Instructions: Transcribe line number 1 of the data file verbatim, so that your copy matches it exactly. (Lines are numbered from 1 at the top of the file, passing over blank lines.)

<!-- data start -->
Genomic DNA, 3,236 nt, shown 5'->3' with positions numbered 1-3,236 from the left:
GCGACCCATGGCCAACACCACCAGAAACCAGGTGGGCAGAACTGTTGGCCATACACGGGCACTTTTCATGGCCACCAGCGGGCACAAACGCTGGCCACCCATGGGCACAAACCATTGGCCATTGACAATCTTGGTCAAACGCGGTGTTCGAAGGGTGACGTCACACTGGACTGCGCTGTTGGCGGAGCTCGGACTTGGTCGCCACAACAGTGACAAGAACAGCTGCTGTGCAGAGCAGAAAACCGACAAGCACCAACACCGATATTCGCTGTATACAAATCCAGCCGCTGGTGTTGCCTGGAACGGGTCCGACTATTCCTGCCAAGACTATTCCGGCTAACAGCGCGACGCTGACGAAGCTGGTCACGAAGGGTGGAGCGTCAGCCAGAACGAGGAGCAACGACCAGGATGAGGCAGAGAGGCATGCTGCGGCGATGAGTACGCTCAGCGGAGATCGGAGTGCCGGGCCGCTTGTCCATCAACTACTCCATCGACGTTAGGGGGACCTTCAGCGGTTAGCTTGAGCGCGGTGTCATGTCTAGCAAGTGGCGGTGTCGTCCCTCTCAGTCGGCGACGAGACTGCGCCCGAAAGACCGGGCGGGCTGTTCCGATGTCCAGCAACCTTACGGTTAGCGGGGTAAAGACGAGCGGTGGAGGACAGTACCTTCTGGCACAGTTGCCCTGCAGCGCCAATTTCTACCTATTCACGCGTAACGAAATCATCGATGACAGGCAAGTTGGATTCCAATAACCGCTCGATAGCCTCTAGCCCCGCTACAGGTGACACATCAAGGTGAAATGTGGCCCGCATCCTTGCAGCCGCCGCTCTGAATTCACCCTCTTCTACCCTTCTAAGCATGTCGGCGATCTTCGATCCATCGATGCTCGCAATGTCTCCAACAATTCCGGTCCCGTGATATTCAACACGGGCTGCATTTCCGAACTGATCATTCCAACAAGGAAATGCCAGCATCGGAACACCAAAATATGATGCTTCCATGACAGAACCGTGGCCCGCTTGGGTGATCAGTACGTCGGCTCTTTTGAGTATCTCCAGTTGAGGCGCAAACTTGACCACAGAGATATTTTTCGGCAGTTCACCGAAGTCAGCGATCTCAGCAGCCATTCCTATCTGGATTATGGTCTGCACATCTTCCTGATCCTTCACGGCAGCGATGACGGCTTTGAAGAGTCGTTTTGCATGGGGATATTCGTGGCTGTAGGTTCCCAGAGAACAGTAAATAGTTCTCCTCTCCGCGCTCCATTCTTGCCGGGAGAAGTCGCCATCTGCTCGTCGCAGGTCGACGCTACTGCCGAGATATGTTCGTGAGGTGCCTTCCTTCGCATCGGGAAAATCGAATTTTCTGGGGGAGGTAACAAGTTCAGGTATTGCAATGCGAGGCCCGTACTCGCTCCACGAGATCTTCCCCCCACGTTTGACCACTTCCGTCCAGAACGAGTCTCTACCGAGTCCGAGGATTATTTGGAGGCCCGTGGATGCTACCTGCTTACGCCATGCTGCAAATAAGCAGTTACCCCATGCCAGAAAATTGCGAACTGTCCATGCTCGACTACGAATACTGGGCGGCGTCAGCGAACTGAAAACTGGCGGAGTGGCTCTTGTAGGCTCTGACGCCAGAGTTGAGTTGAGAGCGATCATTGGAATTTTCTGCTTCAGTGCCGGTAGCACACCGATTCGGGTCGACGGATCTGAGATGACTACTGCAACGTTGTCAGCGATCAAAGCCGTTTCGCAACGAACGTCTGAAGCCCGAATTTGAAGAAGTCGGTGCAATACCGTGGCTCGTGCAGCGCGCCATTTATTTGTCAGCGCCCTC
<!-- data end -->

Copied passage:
Genomic DNA, 3,236 nt, shown 5'->3' with positions numbered 1-3,236 from the left: